Health Care Antitrust Alert
06.12.2017

In an opinion written by Judge Posner, the Seventh Circuit on Friday gave its stamp of approval to a “must-have” hospital’s bargaining to exclude competitors from certain narrow-network payor contracts in and around Peoria, Illinois. The Court affirmed OSF Saint Francis Medical Center’s summary judgment win in a $300 million antitrust suit brought by a smaller competitor alleging unlawful exclusive dealing and attempted monopolization. Methodist Health Svcs. Corp. v. OFS Healthcare System, d/b/a Saint Francis Med. Ctr., Case No. 16-3791 (7th Cir. June 9, 2017). In his opinion affirming the legality of the exclusive contracts, Judge Posner observed that “competition for the contract is a form of competition that antitrust laws protect rather than proscribe.” The decision is a notable precedent for hospitals and provider networks—particularly those with substantial market shares—that wish to negotiate narrow and exclusive network agreements with payors.

The Relevant Contracts Covered More Than Half of All Patients in the Area

Methodist Health Services Corporation (“Methodist”) filed suit in 2013 against Saint Francis, its larger rival, accusing it of entering into contracts with payors that required those payors to exclude Methodist from their networks. Saint Francis and Methodist allegedly “dominate” the Peoria market for inpatient medical services. Saint Francis is the largest of the six hospitals in the relevant geographic market, and Methodist—at half the size of Saint Francis—is the second largest. Saint Francis offers many high-end, tertiary services that Methodist and other hospitals in Peoria do not offer, allegedly making Saint Francis a “must-have” hospital for payors. Methodist alleged that Saint Francis’s contracts with payors unreasonably restrained trade in violation of the Sherman Act by substantially foreclosing Methodist’s ability to compete for commercially insured patients.

The contracts at issue involve payor plans that use restricted-provider networks in which a plan has a network of hospitals and other providers that agree to charge specified rates. Each plan encourages its members to use its “in-network” providers, rather than “out-of-network” providers, by charging plan members higher prices for treatment by out-of-network providers. The exclusive contracts between Saint Francis and the payors required that Saint Francis be an in-network hospital and Methodist an out-of-network one. Saint Francis’s exclusive contracts covered more than half of all commercially insured patients in the area, and Methodist asserted that as a result it could not obtain a sufficiently high volume of patients to enable it to invest in quality-improving projects it otherwise would have undertaken.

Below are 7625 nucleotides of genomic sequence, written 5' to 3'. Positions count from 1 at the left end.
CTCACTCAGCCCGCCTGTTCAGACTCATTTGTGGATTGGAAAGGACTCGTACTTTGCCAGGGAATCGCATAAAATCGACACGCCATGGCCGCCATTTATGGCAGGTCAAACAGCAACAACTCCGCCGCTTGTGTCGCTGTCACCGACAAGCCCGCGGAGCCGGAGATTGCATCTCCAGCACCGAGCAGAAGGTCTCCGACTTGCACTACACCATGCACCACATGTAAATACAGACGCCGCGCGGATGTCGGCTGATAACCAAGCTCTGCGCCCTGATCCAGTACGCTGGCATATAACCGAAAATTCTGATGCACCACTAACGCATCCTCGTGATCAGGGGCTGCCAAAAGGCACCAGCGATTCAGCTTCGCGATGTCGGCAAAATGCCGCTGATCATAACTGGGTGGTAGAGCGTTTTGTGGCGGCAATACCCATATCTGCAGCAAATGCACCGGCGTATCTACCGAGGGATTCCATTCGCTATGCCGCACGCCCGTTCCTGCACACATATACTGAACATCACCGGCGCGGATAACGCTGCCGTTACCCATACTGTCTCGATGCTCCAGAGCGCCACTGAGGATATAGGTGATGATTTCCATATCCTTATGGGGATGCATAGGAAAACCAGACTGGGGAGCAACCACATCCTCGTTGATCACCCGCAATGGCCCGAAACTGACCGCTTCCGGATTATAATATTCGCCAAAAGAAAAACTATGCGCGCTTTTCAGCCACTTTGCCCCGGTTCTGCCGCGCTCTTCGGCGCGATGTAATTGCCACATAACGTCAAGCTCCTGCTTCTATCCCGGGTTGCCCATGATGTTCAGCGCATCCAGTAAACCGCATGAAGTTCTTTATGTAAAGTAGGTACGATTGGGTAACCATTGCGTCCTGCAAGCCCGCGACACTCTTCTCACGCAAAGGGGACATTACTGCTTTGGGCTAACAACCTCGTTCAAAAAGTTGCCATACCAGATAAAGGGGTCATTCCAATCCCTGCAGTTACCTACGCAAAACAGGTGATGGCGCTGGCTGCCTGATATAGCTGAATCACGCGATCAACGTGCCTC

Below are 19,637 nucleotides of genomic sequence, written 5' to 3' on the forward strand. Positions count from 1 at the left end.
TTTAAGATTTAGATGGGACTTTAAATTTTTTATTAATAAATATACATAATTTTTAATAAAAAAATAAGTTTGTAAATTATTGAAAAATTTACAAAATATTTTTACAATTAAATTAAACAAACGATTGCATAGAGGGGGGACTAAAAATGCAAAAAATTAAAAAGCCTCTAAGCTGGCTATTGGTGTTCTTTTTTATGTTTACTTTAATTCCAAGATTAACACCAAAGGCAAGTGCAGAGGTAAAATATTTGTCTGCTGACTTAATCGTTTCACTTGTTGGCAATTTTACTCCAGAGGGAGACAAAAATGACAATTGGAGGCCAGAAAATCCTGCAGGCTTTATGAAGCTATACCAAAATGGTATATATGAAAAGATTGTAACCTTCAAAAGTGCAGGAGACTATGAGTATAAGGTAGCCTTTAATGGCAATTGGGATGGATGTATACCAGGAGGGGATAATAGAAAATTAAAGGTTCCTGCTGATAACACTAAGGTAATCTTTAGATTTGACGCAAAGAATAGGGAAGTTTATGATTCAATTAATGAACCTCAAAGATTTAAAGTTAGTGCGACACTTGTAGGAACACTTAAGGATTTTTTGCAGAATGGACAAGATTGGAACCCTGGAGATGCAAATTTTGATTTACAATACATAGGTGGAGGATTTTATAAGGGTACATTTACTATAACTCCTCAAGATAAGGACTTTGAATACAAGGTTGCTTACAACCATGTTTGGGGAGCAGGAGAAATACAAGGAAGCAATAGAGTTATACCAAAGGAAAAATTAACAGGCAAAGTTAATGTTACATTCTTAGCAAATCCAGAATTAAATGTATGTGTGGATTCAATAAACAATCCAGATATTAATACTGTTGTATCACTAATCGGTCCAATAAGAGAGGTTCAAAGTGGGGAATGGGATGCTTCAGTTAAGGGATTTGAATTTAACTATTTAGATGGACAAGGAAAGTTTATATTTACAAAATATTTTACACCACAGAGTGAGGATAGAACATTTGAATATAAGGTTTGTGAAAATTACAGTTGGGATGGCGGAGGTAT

“But what is more common than exclusive dealing?”

The Seventh Circuit likened Saint Francis’s exclusive contracts with payors to “common and legal” requirements contracts in which a buyer is obligated to purchase all, or a substantial portion of, its requirements of specific goods or services from one supplier. The Court acknowledged that if the exclusive contracts at issue were long-term and with every payor in the market, then competition might be harmed and competing providers, such as Methodist, might be bankrupt. But here, the contracts were for fixed terms—typically just one to two years—at the end of which competing hospitals, including Methodist, could bid for the contracts with the payors. When remarking on the importance of “competition for the contract,” the Seventh Circuit inferred that Methodist’s inability to outbid Saint Francis for payor contracts must be due to Saint Francis offering better deals—likely based on its ability to offer broader and deeper services—than Methodist. In short, Judge Posner saw no antitrust issue with Methodist using its “must-have” services as a way for it to capture exclusive network status for competitive services. The Court also found no evidence that Methodist could not duplicate some of the special “must-have” services offered by Saint Francis, citing Methodist’s ability to raise hundreds of millions of dollars for new investments.

In affirming summary judgment for Saint Francis, the Seventh Circuit observed the absence of other plaintiffs in this case, noting in particular that none of the other hospitals in the market had joined as plaintiffs, nor had any of the payors that Methodist alleged were also harmed by the exclusive contracts. In fact, the Court noted that payors may also benefit from exclusive contracts, by obtaining better rates from a hospital in exchange for the exclusive arrangement.